Optical absorption spectroscopy in geosciences: Part II: Quantitative aspects of crystal fields
Michael Andrut, Manfred Wildner, Czesław Z. Rudowicz, 2004. "Optical absorption spectroscopy in geosciences: Part II: Quantitative aspects of crystal fields", Spectroscopic methods in mineralogy, Anton Beran, Eugen Libowitzky
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In Part I (Chapter 3 in this volume - Wilder et al., 2004) we described the basic principles of crystal field theory (CFT) based on group theory and symmetry. The usefulness of CFT resides in the fact that it can predict the type and number of electronic transitions and their relative energies for transition metal ions in crystals. Hence CFT enables interpretation of the optical absorption spectra. The crystal (or ligand) field induced on the central ion depends on the type and positions of the ligands (i.e., bond angles and distances R) and on the point symmetry of the resulting coordination polyhedron. The number of exited crystal field (CF) states and the type of the ground state arising from a given free-ion dN configuration depends solely upon molecular symmetry, i.e. the site symmetry in case of crystals, and is independent of any model used to describe the metal-ligand bonds. Although the exact energies cannot be calculated ab initio, it is possible to extract empirical parameters from experimental electronic absorption spectra which describe the interaction between metal and ligand. For a given dNX6 complex with an ideal octahedral coordination (symmetry Oh), the cubic CF splitting parameter 10Dq, together with Racah parameters B and C, provide basis for a reasonably complete description of the electronic spectra (Lever, 1984). In most crystals the site symmetry is, however, lower than Oh. This requires introduction of additional, so-called distortion parameters to describe the lower symmetry CF components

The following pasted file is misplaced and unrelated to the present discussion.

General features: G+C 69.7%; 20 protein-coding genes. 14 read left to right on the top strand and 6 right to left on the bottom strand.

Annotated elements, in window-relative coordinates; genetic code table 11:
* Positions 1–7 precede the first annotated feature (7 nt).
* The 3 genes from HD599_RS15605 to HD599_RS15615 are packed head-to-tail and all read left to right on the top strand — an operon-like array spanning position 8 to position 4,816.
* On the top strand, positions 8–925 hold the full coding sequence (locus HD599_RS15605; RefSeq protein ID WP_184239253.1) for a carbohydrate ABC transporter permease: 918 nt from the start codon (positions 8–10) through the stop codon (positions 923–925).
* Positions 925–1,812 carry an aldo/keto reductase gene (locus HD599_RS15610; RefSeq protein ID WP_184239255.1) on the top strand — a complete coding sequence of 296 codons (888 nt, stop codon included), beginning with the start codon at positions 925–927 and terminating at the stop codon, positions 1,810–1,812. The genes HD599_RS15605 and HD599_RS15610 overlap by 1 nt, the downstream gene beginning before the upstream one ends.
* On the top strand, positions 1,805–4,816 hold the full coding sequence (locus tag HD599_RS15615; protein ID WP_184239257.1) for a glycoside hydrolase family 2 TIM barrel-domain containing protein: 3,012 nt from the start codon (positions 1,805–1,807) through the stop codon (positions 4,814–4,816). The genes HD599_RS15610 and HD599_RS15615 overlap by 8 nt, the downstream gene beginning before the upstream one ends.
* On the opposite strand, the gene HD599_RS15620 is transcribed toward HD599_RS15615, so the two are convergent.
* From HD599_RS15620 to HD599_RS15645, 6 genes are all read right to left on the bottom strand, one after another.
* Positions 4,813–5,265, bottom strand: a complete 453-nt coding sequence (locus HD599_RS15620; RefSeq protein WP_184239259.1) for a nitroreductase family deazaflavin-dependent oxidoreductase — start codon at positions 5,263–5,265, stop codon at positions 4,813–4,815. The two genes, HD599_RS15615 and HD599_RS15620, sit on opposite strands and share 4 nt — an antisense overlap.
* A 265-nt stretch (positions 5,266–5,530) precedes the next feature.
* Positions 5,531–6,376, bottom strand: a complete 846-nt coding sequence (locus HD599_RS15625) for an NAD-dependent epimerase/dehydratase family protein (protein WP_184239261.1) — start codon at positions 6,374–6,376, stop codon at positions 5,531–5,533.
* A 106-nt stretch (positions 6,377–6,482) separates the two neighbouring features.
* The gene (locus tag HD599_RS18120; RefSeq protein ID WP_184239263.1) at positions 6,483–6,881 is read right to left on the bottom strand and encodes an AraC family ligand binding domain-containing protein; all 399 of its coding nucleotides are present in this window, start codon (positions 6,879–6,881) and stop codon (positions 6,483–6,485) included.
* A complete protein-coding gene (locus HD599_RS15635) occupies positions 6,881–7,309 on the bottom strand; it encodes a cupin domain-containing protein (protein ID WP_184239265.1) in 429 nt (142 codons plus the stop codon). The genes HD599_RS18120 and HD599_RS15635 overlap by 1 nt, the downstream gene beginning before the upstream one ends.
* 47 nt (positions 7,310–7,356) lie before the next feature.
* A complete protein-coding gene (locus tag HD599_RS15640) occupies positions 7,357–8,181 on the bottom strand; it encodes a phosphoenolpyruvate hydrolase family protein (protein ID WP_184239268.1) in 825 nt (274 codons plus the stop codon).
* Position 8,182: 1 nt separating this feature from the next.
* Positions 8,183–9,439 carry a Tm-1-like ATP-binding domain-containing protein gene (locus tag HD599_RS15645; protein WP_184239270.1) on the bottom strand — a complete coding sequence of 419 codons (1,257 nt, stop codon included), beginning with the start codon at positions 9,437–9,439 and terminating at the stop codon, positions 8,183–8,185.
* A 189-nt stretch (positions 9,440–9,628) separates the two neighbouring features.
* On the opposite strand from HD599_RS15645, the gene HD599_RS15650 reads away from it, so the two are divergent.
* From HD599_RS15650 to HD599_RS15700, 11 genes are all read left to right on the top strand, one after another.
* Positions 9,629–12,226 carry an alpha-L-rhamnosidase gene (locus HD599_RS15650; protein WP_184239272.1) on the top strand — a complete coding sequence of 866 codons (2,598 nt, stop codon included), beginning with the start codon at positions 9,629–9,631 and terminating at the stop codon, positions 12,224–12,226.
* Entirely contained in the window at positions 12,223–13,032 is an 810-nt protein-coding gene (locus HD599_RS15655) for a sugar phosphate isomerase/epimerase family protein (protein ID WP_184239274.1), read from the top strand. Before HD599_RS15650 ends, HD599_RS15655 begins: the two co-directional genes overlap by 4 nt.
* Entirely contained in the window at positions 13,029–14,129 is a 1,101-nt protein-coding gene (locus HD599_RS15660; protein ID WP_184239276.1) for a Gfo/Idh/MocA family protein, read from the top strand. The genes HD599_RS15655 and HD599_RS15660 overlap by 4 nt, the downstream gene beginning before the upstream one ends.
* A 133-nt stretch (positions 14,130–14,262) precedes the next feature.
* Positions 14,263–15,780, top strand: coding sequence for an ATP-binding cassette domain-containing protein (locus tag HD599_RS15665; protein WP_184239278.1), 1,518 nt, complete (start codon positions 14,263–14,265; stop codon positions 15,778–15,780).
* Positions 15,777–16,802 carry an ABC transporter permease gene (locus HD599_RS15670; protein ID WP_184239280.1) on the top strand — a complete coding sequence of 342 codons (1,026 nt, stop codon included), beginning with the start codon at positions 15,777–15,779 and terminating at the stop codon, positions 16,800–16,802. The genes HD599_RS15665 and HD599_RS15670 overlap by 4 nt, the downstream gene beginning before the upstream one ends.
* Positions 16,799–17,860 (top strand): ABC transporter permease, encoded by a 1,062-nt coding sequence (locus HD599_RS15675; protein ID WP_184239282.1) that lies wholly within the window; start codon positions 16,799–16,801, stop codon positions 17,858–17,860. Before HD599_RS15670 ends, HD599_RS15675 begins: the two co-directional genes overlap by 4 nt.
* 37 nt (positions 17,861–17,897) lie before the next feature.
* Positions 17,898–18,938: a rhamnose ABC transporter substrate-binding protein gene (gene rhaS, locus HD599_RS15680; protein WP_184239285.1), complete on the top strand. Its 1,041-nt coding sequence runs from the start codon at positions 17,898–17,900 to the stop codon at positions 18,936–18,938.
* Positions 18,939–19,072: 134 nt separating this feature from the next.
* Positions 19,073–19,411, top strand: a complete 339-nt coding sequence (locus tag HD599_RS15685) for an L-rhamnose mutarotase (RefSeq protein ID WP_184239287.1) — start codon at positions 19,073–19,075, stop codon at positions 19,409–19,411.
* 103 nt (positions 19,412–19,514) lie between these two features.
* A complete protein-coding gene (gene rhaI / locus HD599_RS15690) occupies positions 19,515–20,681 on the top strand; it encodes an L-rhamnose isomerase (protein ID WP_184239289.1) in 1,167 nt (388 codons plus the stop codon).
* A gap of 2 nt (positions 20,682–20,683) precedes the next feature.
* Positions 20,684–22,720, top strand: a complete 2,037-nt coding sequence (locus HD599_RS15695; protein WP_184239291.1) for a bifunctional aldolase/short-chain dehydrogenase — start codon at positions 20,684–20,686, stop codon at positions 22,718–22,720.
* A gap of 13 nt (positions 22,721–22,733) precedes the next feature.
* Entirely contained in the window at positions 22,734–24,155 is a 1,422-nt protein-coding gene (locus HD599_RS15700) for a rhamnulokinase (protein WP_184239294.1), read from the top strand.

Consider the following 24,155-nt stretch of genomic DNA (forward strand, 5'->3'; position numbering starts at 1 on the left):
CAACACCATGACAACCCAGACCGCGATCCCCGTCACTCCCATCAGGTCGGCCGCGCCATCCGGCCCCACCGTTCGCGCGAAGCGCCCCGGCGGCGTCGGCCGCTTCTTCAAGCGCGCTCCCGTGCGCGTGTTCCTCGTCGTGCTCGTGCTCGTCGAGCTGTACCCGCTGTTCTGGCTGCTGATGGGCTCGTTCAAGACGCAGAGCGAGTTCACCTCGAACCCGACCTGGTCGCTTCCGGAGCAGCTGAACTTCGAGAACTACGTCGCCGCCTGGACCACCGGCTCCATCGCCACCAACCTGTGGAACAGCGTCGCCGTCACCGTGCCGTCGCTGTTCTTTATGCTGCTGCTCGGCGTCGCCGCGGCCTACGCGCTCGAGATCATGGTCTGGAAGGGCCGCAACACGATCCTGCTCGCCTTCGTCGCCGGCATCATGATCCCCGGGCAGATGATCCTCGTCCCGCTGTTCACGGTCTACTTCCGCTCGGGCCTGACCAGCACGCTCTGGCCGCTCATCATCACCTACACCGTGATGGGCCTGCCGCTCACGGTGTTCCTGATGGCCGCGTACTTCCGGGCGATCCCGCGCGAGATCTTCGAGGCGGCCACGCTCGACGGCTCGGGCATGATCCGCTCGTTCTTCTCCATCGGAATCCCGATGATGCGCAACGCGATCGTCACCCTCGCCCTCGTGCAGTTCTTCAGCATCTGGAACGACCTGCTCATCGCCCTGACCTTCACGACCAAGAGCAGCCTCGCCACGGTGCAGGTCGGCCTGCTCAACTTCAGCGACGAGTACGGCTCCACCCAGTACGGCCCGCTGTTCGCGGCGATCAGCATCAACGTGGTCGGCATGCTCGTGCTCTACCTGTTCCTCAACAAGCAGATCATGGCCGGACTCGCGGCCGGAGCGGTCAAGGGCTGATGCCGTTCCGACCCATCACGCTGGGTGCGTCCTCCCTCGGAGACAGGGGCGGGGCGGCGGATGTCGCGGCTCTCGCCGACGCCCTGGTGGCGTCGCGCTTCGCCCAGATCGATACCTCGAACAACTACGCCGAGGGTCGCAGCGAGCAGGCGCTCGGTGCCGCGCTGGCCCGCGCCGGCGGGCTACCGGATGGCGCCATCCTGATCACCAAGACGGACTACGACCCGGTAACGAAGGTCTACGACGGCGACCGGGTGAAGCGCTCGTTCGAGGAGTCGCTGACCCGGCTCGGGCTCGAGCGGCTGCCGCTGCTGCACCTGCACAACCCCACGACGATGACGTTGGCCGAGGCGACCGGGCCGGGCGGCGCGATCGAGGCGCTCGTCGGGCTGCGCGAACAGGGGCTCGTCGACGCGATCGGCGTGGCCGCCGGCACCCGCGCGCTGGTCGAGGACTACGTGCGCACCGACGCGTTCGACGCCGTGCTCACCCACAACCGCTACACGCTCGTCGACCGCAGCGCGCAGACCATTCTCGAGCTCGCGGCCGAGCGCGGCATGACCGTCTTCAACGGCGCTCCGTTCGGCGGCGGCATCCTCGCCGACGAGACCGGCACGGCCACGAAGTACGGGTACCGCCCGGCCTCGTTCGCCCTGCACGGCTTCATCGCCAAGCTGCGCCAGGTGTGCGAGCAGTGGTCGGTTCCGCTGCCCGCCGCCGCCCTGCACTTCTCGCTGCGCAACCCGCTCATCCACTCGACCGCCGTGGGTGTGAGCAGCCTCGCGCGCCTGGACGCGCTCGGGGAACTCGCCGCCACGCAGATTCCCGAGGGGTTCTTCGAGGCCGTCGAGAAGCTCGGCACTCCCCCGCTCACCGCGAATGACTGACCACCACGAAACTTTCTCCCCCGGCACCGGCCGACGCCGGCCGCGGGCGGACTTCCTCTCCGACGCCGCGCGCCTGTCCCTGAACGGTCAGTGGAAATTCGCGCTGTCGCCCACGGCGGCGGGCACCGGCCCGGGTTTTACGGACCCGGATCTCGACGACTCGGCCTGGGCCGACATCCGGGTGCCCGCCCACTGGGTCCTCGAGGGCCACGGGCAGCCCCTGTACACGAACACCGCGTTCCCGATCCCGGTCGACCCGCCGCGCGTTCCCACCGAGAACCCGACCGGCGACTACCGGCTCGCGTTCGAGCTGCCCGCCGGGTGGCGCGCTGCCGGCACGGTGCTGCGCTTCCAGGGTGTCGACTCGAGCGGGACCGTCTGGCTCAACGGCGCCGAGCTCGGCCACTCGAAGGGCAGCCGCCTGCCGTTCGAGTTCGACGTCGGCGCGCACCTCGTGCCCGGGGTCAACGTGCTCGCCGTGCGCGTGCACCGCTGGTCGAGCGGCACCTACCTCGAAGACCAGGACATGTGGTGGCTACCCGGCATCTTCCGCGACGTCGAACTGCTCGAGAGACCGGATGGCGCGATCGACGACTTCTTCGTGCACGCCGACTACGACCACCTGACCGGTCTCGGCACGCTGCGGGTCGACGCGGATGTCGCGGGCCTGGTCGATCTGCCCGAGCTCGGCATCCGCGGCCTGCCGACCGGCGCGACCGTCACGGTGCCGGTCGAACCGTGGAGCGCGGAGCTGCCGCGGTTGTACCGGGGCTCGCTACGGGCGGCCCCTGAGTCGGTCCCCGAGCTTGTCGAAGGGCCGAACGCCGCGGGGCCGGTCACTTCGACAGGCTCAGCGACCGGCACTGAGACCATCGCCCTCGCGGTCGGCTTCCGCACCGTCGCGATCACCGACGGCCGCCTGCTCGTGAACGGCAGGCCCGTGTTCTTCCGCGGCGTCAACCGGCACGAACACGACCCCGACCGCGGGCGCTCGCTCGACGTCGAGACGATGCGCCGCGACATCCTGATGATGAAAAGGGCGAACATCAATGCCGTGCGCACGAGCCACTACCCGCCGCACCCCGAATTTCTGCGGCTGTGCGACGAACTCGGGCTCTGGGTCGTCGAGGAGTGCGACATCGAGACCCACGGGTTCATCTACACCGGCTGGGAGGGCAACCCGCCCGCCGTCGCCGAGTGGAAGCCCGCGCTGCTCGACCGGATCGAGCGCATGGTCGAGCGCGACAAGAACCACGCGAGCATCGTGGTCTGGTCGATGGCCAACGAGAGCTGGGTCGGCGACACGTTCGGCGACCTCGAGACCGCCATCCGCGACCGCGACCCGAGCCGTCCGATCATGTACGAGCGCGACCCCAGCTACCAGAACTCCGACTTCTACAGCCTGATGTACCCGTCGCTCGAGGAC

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Spectroscopic methods provide information about the local structure of minerals. The methods do not depend on long-range periodicity or crystallinity. The geometric arrangement of atoms in a mineral phase is only one aspect of its constitution. Its vibrational characteristic, electronic structure and magnetic properties are of greatest importance when we consider the behaviour of minerals in dynamic processes. The characterisation of the structural and physico-chemical properties of a mineral requires the application of several complementary spectroscopic techniques. However, it is one of the main aims of this School to demonstrate that different spectroscopic methods work on the same basic principles. Spectroscopic techniques represent an extremely rapidly evolving area of mineralogy and many recent research efforts are similar to those in materials science, solid state physics and chemistry. Applications to different materials of geoscientific relevance have expanded by the development of microspectroscopic techniques and by in situ measurements at low- to high-temperature and high-pressure conditions.